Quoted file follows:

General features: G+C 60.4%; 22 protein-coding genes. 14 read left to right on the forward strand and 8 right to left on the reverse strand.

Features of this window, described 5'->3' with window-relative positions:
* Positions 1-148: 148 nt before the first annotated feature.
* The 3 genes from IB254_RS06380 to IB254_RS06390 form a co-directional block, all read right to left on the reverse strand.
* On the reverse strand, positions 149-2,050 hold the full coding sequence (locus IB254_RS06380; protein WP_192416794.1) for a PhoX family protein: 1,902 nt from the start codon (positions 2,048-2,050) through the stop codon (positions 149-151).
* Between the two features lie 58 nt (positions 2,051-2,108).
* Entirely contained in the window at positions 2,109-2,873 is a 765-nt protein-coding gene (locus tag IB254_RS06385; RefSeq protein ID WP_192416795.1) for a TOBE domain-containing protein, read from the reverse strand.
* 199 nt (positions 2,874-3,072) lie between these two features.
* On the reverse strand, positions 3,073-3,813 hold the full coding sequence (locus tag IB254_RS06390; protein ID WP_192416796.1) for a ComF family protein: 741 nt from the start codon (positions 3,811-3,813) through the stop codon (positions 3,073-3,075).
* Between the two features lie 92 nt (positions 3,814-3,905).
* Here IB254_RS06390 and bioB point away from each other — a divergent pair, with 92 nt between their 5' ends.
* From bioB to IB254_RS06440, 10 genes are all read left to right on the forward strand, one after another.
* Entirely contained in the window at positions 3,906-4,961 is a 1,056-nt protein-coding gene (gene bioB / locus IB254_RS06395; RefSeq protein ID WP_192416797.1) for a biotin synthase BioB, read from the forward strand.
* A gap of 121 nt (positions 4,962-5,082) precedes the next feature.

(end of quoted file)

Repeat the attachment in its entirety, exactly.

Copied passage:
General features: G+C 60.4%; 22 protein-coding genes. 14 read left to right on the forward strand and 8 right to left on the reverse strand.

Features of this window, described 5'->3' with window-relative positions:
* Positions 1-148: 148 nt before the first annotated feature.
* The 3 genes from IB254_RS06380 to IB254_RS06390 form a co-directional block, all read right to left on the reverse strand.
* On the reverse strand, positions 149-2,050 hold the full coding sequence (locus IB254_RS06380; protein WP_192416794.1) for a PhoX family protein: 1,902 nt from the start codon (positions 2,048-2,050) through the stop codon (positions 149-151).
* Between the two features lie 58 nt (positions 2,051-2,108).
* Entirely contained in the window at positions 2,109-2,873 is a 765-nt protein-coding gene (locus tag IB254_RS06385; RefSeq protein ID WP_192416795.1) for a TOBE domain-containing protein, read from the reverse strand.
* 199 nt (positions 2,874-3,072) lie between these two features.
* On the reverse strand, positions 3,073-3,813 hold the full coding sequence (locus tag IB254_RS06390; protein ID WP_192416796.1) for a ComF family protein: 741 nt from the start codon (positions 3,811-3,813) through the stop codon (positions 3,073-3,075).
* Between the two features lie 92 nt (positions 3,814-3,905).
* Here IB254_RS06390 and bioB point away from each other — a divergent pair, with 92 nt between their 5' ends.
* From bioB to IB254_RS06440, 10 genes are all read left to right on the forward strand, one after another.
* Entirely contained in the window at positions 3,906-4,961 is a 1,056-nt protein-coding gene (gene bioB / locus IB254_RS06395; RefSeq protein ID WP_192416797.1) for a biotin synthase BioB, read from the forward strand.
* A gap of 121 nt (positions 4,962-5,082) precedes the next feature.